Super Nostalgia

the first Super Bowl ticket

“You can all go to L.”

This is the advice Roman Emperor Nero gave his creative agency as they were promoting the 50th meeting of the Lions vs. the Christians and discovered they had no way to designate the number zero.

Fortunately, where epic sporting events consumed by millions of people go, history doesn’t repeat itself.

For those fans over L years of age, the celebration of Super Bowl 50 is a sad day. Not because the NFL, or the NF50 as they are known this year, ditched the roman numerals, but because we have been continually reminded by nostalgic media retrospectives that we have been alive for every single Super Bowl ever played.

That’s a lot of commercials.

The over L crowd can say stupid things like, “I remember when The Monkeys played at half time and Petula Clark sang the national anthem” and none of our kids will know what we are talking about. Or care.

I find that happens a lot now.

But I can still expound on football to my kids. Even if they no longer listen.

The drama surrounding this historic 50th matchup between professional football conference champions centers squarely on the quarterbacks. We have the aging, legendary, record setting, Peyton Manning, clocking in at XXXIX years of age taking on the young, athletic, confident, handsome slinger, Cam Newton, a twenty-something millennial who has probably never even heard of The Monkeys.

The Monkeys? Oh, they were an oddly popular group that had a hit song when the Super Bowl first took place in January, 1967, before it was officially dubbed the Super Bowl. The song was called I’m a Believer and was made famous some 35 years later when the movie Shrek was released and Cam Newton was just 12 years old and Peyton Manning was at the helm of the surging Indanapolis Colts and young people were ordering pizzas and drinking beer saying Wazzzzzzuppppp? during the Super Bowl.

I hear some of today’s idealistic young people are singing I’m a Believer at Bernie Sanders rallies. He was 24 when the first Super Bowl was played.

I don’t feel so old now.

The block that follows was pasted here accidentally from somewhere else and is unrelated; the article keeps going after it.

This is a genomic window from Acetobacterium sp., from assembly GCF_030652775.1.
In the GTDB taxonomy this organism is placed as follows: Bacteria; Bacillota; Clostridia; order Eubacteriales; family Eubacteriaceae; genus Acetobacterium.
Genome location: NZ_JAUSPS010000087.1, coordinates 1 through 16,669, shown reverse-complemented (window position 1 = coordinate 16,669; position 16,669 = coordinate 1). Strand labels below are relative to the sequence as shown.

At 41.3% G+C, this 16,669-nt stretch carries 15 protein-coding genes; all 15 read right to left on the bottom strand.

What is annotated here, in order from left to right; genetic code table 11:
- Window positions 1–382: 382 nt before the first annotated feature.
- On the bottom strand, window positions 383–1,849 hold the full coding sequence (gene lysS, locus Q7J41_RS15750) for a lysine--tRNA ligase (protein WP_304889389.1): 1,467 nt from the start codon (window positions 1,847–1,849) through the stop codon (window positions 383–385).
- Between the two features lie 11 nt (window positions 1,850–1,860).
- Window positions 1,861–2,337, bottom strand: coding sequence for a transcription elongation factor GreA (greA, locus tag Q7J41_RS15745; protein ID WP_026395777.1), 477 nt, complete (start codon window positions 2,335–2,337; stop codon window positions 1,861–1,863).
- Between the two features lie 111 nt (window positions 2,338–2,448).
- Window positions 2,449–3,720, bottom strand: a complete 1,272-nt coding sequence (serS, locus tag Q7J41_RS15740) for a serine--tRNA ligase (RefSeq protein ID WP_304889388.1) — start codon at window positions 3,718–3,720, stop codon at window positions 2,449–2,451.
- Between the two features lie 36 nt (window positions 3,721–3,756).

Where was I? Oh yes. So for Super Bowl 50, the Carolina Panthers take on the Denver Broncos. The Panthers lost only one game this year and are favored to win the Super Bowl by Las Vegas oddsmakers, who are also taking bets on whether Lady Gaga will wear a low cut pig skin dress when she sings the national anthem.

The more sentimental fans want to see Peyton Manning take a final bow as a professional football player with a Super Bowl ring on his finger and a new Nationwide Insurance jingle in his commercial repertoire: Growing old is not so bad . . . which will probably still be stuck in our heads 50 years from now when we watch Super Bowl C.

The momentous game is being held in Silicon Valley at the newly built Levi Stadium, renamed 50evi stadium for Super Bowl 50. Levi Stadium is home to the San Francisco 49ers, who next year will revert back to the San Franciso XLIXers.

They are right. Super Bowl L is really lame. What were those Romans thinking?

Despite the numbers, it is the Super Bowl, and Cam Newton and the Panthers face the league’s number one defense led by the Broncos fierce pass-rushers DeMarcus Ware and 5on (pronounced Von) Miller. And if Manning can wobble the ball smartly to his talented receivers it could be a matchup worthy of all the Super Bowl hype.

And if not, there is always Coldplay to watch during half time. This wildly popular band is known for their catchy if ponderous stadium anthems, perfect for the grand expectations of Super Bowl 50. Expect to see thousands of fans waving LCD lit smartphones above their heads in time to the throbbing music.

The more seasoned L generation football fans will be waving nostalgic cigarette lighters as they once did for Peter Frampton and Fleetwood Mac. Expect to see a lot of house fires during the Super Bowl half time.

And what would Super Bowl 50 be without commercials? Probably a lot shorter. But for some reason (maybe 180 million viewers) the advertising agencies pull out all of the stops and give us some very creative and entertaining ways to pitch everything from beer to technology. They make us laugh, they make us cry, they make us wait for the game to start to get up and make our sandwiches.

On the other hand, I swear, if I see one throwback commercial with a Clydesdale or an old lady eating a hamburger screaming “where’s the beef” I am going to turn off the television and go to a bar.

Being a Super Bowl veteran, I can only take so much nostalgia.

And I still remember the days when bars had no TVs.

It’s 2016. Let’s enjoy the Super Bowl. Again!